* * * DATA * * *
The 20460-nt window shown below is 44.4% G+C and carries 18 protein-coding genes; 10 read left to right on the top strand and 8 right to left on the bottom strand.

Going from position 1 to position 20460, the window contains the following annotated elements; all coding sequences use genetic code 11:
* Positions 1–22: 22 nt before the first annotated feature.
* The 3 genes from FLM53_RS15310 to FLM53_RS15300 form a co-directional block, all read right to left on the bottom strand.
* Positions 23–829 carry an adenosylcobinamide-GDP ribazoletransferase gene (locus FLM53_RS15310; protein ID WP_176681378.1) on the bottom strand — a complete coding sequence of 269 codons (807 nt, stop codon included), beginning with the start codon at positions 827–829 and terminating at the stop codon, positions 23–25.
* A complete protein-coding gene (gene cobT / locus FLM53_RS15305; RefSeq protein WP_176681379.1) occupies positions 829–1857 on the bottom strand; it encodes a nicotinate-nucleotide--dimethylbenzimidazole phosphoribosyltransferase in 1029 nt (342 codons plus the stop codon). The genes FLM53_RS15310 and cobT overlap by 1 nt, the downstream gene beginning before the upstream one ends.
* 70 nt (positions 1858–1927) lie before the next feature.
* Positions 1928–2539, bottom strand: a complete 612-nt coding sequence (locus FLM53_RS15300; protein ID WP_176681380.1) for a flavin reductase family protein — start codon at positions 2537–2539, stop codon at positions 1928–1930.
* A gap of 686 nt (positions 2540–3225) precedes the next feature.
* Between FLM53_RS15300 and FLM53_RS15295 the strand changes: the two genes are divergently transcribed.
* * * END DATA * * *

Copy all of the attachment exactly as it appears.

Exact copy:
The 20460-nt window shown below is 44.4% G+C and carries 18 protein-coding genes; 10 read left to right on the top strand and 8 right to left on the bottom strand.

Going from position 1 to position 20460, the window contains the following annotated elements; all coding sequences use genetic code 11:
* Positions 1–22: 22 nt before the first annotated feature.
* The 3 genes from FLM53_RS15310 to FLM53_RS15300 form a co-directional block, all read right to left on the bottom strand.
* Positions 23–829 carry an adenosylcobinamide-GDP ribazoletransferase gene (locus FLM53_RS15310; protein ID WP_176681378.1) on the bottom strand — a complete coding sequence of 269 codons (807 nt, stop codon included), beginning with the start codon at positions 827–829 and terminating at the stop codon, positions 23–25.
* A complete protein-coding gene (gene cobT / locus FLM53_RS15305; RefSeq protein WP_176681379.1) occupies positions 829–1857 on the bottom strand; it encodes a nicotinate-nucleotide--dimethylbenzimidazole phosphoribosyltransferase in 1029 nt (342 codons plus the stop codon). The genes FLM53_RS15310 and cobT overlap by 1 nt, the downstream gene beginning before the upstream one ends.
* 70 nt (positions 1858–1927) lie before the next feature.
* Positions 1928–2539, bottom strand: a complete 612-nt coding sequence (locus FLM53_RS15300; protein ID WP_176681380.1) for a flavin reductase family protein — start codon at positions 2537–2539, stop codon at positions 1928–1930.
* A gap of 686 nt (positions 2540–3225) precedes the next feature.
* Between FLM53_RS15300 and FLM53_RS15295 the strand changes: the two genes are divergently transcribed.